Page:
CFTC Chairman: Global stablecoin is the only systemic risk

Author: Liang CHE

Source: Tweet

Heath Tarbert, chairman of the US Commodity Futures Trading Commission (CFTC), said that global stablecoins are the only systemic risk in the financial sector.

The CFTC posted this speech on YouTube video site Tarbert during a lecture on financial regulations at Harvard's Kennedy College. In his speech, he talked about the role of the CFTC in digital asset regulations, the way jurisdiction is divided between the CFTC and the SEC, and the regulatory risks involved with cryptocurrencies.

Tarbert said that in addition to the possible global stablecoin, systemic risk in the financial sector is not a real problem. He also mentioned that the Financial Stability Board held several discussions on digital assets and identified some of the major issues with most cryptocurrencies.

The first issue Tarbert mentioned was that cryptocurrencies could be used for money laundering and terrorist financing. The CFTC, FinCEN and SEC recently issued a joint statement requiring US regulated entities to comply with anti-money laundering laws and the Patriot Act when dealing with digital assets.

The second issue he mentioned was investor protection, noting that "the cryptocurrency ICOs that some people are issuing are tantamount to fraud."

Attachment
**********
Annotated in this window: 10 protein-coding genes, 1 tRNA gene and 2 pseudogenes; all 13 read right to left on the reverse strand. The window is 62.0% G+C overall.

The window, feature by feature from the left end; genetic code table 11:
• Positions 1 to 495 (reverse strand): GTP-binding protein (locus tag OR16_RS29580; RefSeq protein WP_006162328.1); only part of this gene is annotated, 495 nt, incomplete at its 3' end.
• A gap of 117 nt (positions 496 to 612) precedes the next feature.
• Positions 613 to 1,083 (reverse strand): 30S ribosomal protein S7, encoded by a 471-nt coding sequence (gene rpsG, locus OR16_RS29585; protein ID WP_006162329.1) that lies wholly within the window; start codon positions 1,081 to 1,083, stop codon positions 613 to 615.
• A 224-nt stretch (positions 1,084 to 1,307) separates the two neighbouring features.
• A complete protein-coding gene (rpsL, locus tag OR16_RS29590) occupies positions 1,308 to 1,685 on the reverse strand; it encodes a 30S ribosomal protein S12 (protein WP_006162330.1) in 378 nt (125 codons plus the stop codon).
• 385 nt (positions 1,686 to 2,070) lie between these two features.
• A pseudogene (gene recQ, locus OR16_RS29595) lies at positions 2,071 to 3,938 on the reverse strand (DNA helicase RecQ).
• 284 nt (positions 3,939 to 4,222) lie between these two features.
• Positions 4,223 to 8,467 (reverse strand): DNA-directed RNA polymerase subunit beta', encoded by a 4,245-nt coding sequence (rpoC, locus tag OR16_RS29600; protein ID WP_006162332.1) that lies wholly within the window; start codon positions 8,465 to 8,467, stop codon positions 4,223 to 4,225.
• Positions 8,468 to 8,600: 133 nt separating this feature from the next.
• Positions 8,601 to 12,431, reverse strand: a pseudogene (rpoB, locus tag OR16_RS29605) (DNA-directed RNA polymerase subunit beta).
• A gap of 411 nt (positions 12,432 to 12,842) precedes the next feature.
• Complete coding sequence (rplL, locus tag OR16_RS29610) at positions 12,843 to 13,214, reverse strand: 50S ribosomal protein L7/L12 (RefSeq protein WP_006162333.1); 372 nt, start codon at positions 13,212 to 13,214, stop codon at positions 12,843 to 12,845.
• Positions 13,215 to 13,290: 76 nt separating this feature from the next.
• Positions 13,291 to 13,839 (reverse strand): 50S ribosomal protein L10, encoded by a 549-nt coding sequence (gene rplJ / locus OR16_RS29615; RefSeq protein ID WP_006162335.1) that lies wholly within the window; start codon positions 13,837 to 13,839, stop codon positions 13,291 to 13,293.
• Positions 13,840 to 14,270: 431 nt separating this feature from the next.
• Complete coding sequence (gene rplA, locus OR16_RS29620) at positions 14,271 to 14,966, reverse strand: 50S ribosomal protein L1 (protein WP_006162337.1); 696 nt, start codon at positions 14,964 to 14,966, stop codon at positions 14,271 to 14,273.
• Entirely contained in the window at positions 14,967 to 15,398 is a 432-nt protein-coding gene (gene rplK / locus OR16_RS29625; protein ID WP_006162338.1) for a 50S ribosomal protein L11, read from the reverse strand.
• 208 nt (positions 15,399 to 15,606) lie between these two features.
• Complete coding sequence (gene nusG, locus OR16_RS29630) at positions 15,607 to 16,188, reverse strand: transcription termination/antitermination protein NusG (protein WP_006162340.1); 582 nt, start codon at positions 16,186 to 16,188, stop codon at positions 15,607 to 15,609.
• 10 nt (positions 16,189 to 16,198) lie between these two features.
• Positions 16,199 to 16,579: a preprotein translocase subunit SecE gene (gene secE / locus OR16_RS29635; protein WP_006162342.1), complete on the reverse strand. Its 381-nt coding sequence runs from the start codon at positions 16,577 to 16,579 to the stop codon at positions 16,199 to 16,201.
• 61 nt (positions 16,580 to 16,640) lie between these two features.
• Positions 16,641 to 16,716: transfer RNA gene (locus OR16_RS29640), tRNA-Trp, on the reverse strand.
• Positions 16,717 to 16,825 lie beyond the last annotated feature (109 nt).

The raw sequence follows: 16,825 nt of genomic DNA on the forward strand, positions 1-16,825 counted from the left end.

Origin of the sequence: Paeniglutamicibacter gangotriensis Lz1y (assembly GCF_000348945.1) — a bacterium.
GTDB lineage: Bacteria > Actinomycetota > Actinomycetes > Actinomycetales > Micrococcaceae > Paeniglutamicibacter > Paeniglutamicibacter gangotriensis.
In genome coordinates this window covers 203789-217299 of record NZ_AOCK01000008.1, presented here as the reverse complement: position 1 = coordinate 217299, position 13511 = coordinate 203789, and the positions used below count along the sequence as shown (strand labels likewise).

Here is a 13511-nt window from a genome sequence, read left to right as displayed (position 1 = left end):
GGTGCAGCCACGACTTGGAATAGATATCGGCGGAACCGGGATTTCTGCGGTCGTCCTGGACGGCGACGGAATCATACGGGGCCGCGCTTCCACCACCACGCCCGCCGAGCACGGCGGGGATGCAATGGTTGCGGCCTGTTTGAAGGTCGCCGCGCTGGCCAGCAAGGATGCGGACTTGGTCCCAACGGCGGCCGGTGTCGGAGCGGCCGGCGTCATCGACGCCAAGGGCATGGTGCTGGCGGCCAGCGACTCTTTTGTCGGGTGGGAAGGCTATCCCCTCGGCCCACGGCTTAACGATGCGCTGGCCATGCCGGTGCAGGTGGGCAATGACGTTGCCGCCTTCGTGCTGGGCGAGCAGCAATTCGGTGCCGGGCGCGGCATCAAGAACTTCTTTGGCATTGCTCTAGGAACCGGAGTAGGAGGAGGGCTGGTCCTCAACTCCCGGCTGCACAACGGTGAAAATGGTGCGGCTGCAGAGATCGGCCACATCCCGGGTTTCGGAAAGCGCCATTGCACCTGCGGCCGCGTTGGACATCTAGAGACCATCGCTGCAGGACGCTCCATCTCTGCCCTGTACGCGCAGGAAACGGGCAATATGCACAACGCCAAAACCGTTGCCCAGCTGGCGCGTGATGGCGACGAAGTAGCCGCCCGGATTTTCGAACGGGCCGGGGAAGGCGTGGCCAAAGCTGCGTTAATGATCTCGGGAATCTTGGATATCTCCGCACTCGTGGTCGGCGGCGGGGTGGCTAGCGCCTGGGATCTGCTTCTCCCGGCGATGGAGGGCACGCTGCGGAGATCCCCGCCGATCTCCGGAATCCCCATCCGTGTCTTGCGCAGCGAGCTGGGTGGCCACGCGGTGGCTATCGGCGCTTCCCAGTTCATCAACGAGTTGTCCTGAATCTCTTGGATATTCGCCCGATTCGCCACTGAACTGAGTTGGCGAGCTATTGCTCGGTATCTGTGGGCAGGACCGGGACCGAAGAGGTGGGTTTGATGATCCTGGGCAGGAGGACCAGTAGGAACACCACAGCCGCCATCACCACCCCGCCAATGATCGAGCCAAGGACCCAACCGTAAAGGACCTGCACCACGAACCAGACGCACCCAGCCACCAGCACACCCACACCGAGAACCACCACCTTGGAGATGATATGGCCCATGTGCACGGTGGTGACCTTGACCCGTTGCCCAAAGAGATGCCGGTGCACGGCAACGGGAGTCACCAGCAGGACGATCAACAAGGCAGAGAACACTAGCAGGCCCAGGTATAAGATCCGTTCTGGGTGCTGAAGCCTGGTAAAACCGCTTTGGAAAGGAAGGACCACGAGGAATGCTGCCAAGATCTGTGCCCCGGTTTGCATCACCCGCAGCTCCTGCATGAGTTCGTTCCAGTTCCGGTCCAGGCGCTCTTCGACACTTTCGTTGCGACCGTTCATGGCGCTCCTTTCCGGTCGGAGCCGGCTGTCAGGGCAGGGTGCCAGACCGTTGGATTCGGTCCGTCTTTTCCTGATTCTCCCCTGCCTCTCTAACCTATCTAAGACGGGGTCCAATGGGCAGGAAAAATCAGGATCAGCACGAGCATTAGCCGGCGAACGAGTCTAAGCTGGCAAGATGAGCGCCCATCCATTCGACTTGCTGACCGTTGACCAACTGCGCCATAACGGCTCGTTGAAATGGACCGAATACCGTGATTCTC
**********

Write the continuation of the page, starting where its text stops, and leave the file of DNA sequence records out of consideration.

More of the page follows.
Regarding the division of jurisdiction between various regulatory agencies, the chairman of the CFTC stated that the CFTC has the power to supervise commodities and the power to supervise and enforce commodities derivatives. "If it's just commodities, we don't necessarily have regulatory powers, but we do have enforcement powers. If someone commits fraud in a commodity market that is not traded on a futures exchange, it may still affect the stability of the futures market."

He added that, in theory, the CFTC could track down cryptocurrency exchanges that perform fraud and price manipulation, even though those exchanges do not have to register with the CFTC. He also explained that technically, securities are also a commodity, but once they become securities, they enter the jurisdiction of the United States Securities and Exchange Commission (SEC). However, for securities and futures, the CFTC and the SEC have joint jurisdiction.

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